If it's that bad there, chances are it's bad behind the shower stall too. If that was my house, I would try it myself. But I'd wear a cartridge respirator not just a dust mask. And I'd seal the room off from the rest of the house with plastic sheeting and bag the moldy material. Also if there is a window I'd place a fan in it to blow the air outside. Check the subfloor and studs, I would suggest replacing any moldy wood or at least cleaning it before covering it up again. They sell mold cleaners/killers that are better than bleach. Also, green board is old technology, Blue board is better. Anything that is going to be tiled should have hardibacker installed. Don't tile over drywall no matter what type it is.

If you start pulling stuff off and find a severe infestation, it would be best to call a mold remediation company. I know some consider it a racket but there are reputable ones out there. I hired a good one to clear a severe infestation from my masterbath. 2 men, removed a big jacuzzi tub and about 8 sheets of drywall and treated and sealed. Took him about a week and cost $3400 just to give you an idea.

joecaption 02-08-2012 08:18 AM

It took them a week to do that little bit of work, and got paid $3400.00 boy am I in the wrong business.
We've gutted bathrooms that were paster walls and 12 X 9' Down to the studs incuding the floors in less then two days.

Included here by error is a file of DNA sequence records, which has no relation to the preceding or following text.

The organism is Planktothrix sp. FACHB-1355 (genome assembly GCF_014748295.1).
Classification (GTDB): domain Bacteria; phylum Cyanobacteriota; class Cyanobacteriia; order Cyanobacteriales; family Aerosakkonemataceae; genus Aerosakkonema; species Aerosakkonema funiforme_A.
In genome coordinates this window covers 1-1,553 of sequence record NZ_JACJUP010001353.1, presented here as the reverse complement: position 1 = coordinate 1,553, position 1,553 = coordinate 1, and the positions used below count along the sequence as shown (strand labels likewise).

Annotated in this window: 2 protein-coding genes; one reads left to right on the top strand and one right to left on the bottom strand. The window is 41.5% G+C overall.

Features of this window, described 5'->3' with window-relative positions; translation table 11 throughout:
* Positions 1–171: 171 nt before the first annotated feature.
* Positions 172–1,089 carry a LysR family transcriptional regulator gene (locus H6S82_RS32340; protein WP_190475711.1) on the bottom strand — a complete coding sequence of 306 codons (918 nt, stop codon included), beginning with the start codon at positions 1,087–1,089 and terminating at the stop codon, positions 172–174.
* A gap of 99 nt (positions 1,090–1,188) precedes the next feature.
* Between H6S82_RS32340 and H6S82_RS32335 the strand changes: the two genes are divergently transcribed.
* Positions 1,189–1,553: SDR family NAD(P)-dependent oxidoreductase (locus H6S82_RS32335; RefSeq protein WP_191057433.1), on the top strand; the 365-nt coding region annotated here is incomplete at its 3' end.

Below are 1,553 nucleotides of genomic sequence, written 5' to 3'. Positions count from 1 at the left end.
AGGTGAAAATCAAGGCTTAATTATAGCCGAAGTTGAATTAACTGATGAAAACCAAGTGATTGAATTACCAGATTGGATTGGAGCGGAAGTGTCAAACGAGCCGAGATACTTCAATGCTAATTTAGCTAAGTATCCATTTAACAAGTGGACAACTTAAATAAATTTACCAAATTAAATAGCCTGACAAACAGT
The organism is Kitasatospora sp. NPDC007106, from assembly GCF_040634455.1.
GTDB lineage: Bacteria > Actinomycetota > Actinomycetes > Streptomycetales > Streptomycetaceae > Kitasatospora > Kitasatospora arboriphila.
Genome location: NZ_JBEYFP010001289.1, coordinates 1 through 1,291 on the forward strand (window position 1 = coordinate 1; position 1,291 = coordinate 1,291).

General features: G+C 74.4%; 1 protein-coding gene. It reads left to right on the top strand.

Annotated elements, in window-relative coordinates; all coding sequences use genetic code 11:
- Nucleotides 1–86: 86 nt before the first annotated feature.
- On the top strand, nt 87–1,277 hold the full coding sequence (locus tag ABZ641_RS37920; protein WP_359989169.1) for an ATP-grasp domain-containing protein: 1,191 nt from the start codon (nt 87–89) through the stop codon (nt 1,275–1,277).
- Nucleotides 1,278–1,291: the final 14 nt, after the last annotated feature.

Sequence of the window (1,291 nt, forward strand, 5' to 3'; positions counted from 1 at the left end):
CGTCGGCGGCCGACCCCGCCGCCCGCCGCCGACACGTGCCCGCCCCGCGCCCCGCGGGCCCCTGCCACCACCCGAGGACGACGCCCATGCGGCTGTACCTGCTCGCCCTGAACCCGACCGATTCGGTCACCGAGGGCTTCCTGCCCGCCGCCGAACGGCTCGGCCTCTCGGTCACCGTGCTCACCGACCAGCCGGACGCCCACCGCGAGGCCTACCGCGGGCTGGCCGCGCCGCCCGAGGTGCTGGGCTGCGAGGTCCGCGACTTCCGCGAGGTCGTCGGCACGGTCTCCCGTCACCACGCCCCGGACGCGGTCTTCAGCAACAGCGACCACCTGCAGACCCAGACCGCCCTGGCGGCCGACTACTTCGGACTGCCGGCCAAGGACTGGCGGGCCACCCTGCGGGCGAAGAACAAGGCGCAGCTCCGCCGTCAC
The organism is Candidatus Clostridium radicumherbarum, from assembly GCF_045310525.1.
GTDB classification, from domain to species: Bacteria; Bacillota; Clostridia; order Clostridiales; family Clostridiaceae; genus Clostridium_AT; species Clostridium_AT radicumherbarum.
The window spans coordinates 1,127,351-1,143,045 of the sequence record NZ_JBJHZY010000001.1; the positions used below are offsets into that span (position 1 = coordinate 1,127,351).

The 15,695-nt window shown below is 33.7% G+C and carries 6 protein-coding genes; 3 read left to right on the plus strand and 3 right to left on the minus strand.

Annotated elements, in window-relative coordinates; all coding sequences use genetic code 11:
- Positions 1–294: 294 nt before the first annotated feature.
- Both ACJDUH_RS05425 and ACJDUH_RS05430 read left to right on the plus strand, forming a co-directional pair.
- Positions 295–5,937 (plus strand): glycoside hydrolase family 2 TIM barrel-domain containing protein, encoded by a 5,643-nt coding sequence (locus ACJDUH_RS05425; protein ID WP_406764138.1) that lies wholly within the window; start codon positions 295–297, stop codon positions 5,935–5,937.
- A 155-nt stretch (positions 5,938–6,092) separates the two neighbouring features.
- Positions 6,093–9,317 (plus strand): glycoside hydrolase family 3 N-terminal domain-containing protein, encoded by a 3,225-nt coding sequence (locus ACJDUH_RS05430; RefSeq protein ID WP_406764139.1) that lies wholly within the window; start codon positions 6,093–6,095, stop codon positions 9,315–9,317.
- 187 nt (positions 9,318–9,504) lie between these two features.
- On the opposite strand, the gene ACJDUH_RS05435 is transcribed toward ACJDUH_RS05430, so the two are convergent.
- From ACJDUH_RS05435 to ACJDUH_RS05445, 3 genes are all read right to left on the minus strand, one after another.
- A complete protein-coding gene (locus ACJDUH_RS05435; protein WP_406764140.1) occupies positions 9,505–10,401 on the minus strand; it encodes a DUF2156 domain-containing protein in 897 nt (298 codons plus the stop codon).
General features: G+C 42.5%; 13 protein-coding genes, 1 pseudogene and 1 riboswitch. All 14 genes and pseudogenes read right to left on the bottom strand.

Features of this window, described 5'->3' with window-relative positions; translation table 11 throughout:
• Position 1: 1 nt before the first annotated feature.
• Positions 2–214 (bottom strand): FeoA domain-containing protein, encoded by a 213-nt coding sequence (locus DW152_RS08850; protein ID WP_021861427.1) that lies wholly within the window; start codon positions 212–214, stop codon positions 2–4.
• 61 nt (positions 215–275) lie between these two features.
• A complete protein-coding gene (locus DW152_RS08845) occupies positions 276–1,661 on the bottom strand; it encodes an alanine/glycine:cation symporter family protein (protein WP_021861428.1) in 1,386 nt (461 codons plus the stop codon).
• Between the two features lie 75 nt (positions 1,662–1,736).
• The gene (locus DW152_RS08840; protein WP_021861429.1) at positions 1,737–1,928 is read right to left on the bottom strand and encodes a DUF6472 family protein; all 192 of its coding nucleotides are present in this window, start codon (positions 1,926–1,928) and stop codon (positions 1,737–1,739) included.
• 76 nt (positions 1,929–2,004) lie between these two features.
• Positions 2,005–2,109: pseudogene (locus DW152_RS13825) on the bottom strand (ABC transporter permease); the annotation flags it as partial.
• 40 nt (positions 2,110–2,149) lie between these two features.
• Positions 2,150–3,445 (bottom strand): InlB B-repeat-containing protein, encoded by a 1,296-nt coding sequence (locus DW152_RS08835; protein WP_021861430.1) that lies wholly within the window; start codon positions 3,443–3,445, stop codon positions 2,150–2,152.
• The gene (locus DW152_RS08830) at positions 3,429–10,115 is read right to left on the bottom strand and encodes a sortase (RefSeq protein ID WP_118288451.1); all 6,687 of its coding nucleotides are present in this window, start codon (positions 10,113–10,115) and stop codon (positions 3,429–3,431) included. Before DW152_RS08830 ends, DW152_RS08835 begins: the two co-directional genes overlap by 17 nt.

Can-o-worms 02-08-2012 08:52 AM

Yeah I plan on takin whole shower and pan out to see what's behind it and the subfloor. I dont think it'll be too bad. I'll seal off doors and bag waste. I plan on spaying it down as i remove it to keep dust down. And spraying ans scrubbing anything good. But theres no window or exhaust fan. Do I need a airfilter of some kind. I plan on installing an exhaust fan before the shower is used regularly.

cibula11 02-08-2012 12:19 PM

Quote:

Originally Posted by Can-o-worms (Post 847632)
Yeah I plan on takin whole shower and pan out to see what's behind it and the subfloor. I dont think it'll be too bad. I'll seal off doors and bag waste. I plan on spaying it down as i remove it to keep dust down. And spraying ans scrubbing anything good. But theres no window or exhaust fan. Do I need a airfilter of some kind. I plan on installing an exhaust fan before the shower is used regularly.

you can rent air cleaners from rental places....they do a really nice job and covers you in case any spores do escape the room.

Maintenance 6 02-11-2012 07:37 AM

Quote:

Originally Posted by cibula11 (Post 847772)
you can rent air cleaners from rental places....they do a really nice job and covers you in case any spores do escape the room.

A window fan to the outside will do just as well. Build a duct from plastic sheet to the fan. It's already been exposed and disturbed, so the spore load inside the house is already way above normal. Close off the doors to the rest of the house, wear an N95 respirator with P100 cartidges while you work and get rid of the stuff. Bag the debris inside your work area. Damp wipe the outside of the bags before you take them out through the rest of the house. Use a HEPA vac to clean up.

Funny thing. We tested air scrubbers (traps) from a few places and NONE of them passed for by-pass of particulates, including ones rated for asbestos work.